Wonderful words. From YouTube, I went to your website, from there to this blog. I realize now, at 65 years of age and a "successful" artist that I, too spent my 20's AND my 30's in a critical, narcissistic haze. Whenever I had a setback, and life always provides us several I thought I bounced back as a better person only to realize that I still had more to overcome internally. Today, I'm much more comfortable seeing the successes of some of my fellow artists and less smug about their setbacks but I don't know if that comes from insight or just hormonal shifting to a more "mellow" gear later in life and I guess in the end it doesn't matter so much how one gets to a better place but that one can get there by seeing visible improvement as the years go by. I used to think I was sooo good in the 80's but now I see all that old stuff and see so many's embarrassing. Now in these uncertain times, the future doesn't look so good for Americans to be spending nearly as much on luxuries--and, as portrait painters, we are in the Luxury Business, yes? Following your example, I've decided to diversify. I like the way you kept plugging away, trying to make it as a freelancer and sort of reinvented yourself with the storyboards until your other considerable abilities were finally appreciated. Today, I find that a lot more people can part with $20 to $200 (the price of a caricature to a digital portrait) than can spend $2000 to $20000 (the price range of my portraits) and I'm thinking "this guy Chris Scalf did it, I can do it too..I'm not too old yet". By that I mean that I'm putting my oil paints away for part of the week and the rest of the time I'm devoting to learning how to use this new Compaq/HP Tablet PC and Alias Sketchbook Pro (I already know a little Photoshop) so I can perhaps augment my income with some digital work. I never want to retire anyway, so why not?
I find myself looking on YouTube at some of the young people (compared to me, EVERYBODY is young!!) with some digital skills and I'll watch their vids about how they develop their work. I'm noticing people like yourself or Jason Seiler or Sparth, etc. and I think it's beginning to sink in just a little into my old dog skull. "Scalf did it. He just wouldn't quit and taught himself to do this because he was willing to put in the hours to get there." Or that's what I'm telling myself. Your piece on Humility was truly inspiring, Chris, and I thank you for posting this for us. Sincerely, Rock. (aartist d*t c*m) ps., do you have any kind of formal tutorials out there that maybe spell things out for digital noobs like me? Sure would love to go through 'em! You're a great artist. 8 History will certainly prove that. Thank you so much.

Andy said...

A beautiful story...
I wonder, did u pray for your daughter?
Miracle still exist, if u believe...
God bless... c",)

pablolanztl said...

I said I hate you in some of your videos, but that's something I say to people I like their work.. I guess it means I'm will never be like you becouse I can't...
best wishes

gilean said...

hola que tal ? soy leandro
me gusta mucho lo que haces y te juro que me gustaria que me enceñes=)

Anonymous said...

Some people are just jealous. It takes innate talent, plus years of hard work and thousands of hours of time practicing and experimenting to achieve what you have. The haters have personal challenges, they don't really hate you at all. They probably are just daunted by the prospect of what they must face in order to fulfill their own dreams.

rock995 said...

what haters?

RoseDragon said...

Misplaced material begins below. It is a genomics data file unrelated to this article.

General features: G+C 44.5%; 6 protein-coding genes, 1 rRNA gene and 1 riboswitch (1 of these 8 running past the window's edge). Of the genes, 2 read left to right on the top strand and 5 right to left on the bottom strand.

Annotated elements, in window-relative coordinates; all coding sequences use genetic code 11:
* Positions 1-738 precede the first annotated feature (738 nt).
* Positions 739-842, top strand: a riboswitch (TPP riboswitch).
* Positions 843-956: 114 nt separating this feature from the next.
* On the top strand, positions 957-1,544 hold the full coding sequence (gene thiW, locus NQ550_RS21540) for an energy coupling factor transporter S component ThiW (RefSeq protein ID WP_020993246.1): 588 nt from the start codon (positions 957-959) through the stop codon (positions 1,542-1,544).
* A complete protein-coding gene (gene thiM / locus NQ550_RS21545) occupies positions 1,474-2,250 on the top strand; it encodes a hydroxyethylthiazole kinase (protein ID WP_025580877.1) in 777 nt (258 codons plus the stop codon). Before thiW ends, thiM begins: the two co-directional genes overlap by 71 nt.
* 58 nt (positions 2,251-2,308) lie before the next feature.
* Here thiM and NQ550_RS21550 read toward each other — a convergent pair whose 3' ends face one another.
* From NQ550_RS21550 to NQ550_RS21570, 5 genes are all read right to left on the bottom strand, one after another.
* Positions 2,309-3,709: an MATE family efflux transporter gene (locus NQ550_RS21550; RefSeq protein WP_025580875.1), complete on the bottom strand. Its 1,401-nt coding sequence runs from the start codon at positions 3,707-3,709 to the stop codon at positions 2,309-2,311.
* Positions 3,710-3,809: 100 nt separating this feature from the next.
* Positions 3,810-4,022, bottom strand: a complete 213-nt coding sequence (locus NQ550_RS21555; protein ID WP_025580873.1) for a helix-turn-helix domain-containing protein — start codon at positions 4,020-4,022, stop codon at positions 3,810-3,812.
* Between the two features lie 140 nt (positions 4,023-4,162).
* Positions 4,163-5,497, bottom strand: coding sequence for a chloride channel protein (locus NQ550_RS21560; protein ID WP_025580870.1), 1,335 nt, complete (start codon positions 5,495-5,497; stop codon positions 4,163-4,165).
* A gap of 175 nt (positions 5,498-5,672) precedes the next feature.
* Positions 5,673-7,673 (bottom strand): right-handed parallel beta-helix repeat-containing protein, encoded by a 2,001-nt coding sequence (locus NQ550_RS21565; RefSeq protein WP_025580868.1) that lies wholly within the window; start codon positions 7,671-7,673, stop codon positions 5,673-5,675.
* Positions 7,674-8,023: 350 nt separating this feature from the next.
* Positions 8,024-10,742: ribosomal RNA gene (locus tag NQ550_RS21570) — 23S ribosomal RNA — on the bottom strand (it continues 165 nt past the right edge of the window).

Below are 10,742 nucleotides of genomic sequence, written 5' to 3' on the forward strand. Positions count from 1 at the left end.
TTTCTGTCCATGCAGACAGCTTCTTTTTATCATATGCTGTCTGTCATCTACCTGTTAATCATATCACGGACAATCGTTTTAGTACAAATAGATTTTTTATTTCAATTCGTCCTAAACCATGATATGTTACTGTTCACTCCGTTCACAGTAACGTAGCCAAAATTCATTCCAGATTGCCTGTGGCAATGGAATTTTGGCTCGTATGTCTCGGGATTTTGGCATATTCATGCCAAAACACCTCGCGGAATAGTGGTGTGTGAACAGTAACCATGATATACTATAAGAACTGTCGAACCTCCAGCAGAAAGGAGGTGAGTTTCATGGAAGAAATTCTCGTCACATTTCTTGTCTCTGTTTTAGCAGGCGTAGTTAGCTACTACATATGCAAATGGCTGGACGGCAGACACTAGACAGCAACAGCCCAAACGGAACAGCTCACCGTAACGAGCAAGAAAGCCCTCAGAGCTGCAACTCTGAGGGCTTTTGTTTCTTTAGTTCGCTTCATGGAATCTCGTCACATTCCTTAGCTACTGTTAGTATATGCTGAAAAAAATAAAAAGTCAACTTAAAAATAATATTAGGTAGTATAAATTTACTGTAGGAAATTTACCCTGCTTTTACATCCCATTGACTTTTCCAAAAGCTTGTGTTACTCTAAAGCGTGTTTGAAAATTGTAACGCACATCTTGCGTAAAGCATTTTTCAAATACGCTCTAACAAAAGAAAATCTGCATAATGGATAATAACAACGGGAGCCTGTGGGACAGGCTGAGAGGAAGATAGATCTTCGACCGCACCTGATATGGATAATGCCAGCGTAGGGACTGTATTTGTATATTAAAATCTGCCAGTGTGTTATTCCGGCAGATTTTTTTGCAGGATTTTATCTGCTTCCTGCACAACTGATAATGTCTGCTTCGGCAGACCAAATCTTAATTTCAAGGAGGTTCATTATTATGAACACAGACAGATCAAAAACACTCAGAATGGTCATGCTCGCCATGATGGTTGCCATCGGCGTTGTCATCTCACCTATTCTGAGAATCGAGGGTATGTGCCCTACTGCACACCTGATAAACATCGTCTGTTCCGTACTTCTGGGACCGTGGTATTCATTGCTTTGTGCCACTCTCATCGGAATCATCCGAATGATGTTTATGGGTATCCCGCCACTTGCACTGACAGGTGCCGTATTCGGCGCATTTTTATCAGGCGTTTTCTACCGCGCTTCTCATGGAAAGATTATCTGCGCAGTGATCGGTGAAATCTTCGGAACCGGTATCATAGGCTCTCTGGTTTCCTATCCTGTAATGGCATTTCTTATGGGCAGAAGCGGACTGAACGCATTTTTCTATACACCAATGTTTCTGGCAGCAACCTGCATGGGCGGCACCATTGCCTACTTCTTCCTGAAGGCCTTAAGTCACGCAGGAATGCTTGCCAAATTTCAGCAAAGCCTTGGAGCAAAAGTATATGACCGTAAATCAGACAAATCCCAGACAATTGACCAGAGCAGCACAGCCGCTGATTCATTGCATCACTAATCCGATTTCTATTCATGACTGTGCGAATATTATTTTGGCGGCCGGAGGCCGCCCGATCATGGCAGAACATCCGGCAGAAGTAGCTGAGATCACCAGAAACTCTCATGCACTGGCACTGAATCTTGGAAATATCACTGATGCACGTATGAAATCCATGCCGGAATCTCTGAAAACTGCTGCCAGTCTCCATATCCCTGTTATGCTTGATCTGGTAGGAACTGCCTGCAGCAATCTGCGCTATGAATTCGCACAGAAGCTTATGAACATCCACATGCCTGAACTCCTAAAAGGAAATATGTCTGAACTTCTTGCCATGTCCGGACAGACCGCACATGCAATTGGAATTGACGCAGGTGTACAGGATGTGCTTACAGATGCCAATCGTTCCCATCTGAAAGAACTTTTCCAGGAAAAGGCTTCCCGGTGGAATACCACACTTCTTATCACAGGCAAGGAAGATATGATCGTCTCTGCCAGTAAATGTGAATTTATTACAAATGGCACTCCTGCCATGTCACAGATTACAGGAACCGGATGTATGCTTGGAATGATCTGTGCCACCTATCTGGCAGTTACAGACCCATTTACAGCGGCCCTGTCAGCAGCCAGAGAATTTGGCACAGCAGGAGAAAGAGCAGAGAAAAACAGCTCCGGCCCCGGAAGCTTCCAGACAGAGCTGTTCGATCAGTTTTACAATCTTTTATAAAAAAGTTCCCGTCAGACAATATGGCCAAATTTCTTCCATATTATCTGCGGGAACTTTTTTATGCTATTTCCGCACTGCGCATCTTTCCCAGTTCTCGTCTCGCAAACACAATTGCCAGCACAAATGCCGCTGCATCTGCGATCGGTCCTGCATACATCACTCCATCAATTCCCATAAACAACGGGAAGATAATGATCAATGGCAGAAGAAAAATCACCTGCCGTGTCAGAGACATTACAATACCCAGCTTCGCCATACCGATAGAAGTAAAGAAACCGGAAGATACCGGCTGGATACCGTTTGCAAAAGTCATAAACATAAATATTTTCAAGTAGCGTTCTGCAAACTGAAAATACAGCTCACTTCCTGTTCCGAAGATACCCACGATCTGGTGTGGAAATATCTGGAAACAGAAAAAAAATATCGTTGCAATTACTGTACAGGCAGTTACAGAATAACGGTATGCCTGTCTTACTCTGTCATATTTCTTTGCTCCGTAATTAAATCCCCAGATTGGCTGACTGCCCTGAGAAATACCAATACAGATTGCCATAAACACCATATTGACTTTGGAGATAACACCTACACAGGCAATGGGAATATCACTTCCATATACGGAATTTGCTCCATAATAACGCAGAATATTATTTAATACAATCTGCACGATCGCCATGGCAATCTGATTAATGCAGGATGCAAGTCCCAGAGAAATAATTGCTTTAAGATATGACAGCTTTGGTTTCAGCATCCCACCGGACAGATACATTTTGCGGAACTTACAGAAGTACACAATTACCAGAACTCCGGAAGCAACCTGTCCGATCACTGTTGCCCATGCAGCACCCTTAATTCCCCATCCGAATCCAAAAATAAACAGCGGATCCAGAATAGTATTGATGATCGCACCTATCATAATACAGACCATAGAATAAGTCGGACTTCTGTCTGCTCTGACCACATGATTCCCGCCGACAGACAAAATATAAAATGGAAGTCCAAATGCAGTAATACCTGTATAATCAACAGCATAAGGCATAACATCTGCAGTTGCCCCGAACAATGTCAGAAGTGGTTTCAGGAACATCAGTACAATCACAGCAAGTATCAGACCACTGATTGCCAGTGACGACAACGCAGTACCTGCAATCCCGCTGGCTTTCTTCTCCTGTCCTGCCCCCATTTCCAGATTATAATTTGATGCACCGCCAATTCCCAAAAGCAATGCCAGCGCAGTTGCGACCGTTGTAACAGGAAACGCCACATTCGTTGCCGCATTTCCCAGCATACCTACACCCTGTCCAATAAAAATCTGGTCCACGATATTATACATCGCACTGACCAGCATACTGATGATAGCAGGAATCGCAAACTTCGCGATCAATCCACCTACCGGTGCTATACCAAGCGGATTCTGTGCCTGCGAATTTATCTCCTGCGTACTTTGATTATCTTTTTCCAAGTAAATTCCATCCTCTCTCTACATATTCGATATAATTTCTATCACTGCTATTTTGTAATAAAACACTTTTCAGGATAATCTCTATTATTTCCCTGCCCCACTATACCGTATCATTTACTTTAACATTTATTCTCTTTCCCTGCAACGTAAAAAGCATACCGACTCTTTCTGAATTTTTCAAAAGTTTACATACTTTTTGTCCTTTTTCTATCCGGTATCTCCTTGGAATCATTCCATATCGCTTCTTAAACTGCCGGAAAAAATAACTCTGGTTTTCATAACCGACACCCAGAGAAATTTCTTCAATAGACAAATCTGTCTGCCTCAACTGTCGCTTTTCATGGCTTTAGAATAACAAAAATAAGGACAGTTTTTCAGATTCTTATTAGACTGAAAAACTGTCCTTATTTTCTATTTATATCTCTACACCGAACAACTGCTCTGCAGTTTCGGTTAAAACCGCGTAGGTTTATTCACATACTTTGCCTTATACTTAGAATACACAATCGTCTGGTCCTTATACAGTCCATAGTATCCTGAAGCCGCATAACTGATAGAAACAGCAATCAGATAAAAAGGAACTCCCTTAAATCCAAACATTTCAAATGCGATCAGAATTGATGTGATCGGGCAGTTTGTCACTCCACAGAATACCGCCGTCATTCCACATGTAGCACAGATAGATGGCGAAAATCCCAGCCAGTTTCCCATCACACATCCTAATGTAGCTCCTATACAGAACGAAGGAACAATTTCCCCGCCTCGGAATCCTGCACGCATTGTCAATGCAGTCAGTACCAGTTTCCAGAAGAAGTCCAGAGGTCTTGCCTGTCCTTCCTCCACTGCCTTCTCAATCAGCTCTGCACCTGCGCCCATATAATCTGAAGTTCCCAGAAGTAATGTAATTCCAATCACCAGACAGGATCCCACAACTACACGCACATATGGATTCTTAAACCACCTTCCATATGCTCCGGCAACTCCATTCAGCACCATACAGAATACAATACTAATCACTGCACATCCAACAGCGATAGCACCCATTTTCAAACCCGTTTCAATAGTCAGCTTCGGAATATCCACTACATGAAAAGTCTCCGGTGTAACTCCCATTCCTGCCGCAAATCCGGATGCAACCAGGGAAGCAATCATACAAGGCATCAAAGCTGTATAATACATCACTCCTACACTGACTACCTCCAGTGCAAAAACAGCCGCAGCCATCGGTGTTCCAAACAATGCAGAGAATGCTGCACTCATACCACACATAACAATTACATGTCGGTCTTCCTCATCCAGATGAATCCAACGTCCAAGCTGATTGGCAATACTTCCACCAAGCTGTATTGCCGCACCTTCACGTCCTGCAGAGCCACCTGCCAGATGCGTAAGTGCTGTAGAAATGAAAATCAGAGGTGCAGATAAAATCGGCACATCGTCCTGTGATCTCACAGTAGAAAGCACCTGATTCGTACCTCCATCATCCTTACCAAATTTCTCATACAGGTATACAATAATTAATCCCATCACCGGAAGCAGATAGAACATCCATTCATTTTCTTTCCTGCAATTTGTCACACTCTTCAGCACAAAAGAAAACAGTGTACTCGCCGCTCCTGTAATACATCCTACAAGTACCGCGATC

You are a great person Mr. Scalf. I would like to post longer comment but you already hit on all I would say :) .

Naved Haqqi said...

Your work is truly inspiring and so is your story. I generally shy away from commenting on blogs and posts, but your story has spurred some thoughts as it is quite similar to a friend who is raising a 12 year-old autistic son. One of her biggest concerns is exactly what you are working towards, her son's future financial and social security.

I may be preaching to the quire, but it seems that more parents such as yourself could get together and look into creating some sort of cooperatives. When many heads are put together and a genuine concern and purpose is there, miracles can happen.

There's got to be ways and I hope and wish that every parent finds one.


Mela said...

Thank you for sharing your life and experience, so we can learn and avoid some of the pitfalls of pride!
I admire your not giving up and taking the leap when you left your job... Right now I am learning from a certain Curry Blake and John G.Lake about going to the root of problems, especially health wise, and it seems that there is no limit to healing, if we get to the root, and it is for free. I would love to see your daughter Sarah healed, and I know it is possible. I am starting to let God's spirit of life flw through me and people and even animals are getting healed. Why not try it. You have nothing to lose and everything to gain. Pleae see: for example I pray for you and your family. I copied your "Arrogance blinds us. We close the doors to better learning because we believe we are already there. " and would like to use it, is that okay?

All the best and a healing miracle for Sarah to you, Manuela

Anonymous said...

Mele Kalikimaka, Brah! (:

Joseph mp Gleespen said...

My name is Joseph Im 14 and have always loved to draw dragons and scifi/fantasy things.ive been drawing since i was 3 yrs old. haha it seems like a lifetime ago. Im just getting into digital art using an intuos4 wacom and photoshopCS. Anyway I looovvve your art esp. the dragons. Id love to now the tecnique for the photorealism for instance the phone drawing I thought it was a photo! I am extremely sorry about your brother and iI hope you and your family have a good year. And merry christmas or the day after cause thats when im posting this message . if you could respond that would be super if not I understand completly .your work is truly beautiful and dont mind the haters :)))))))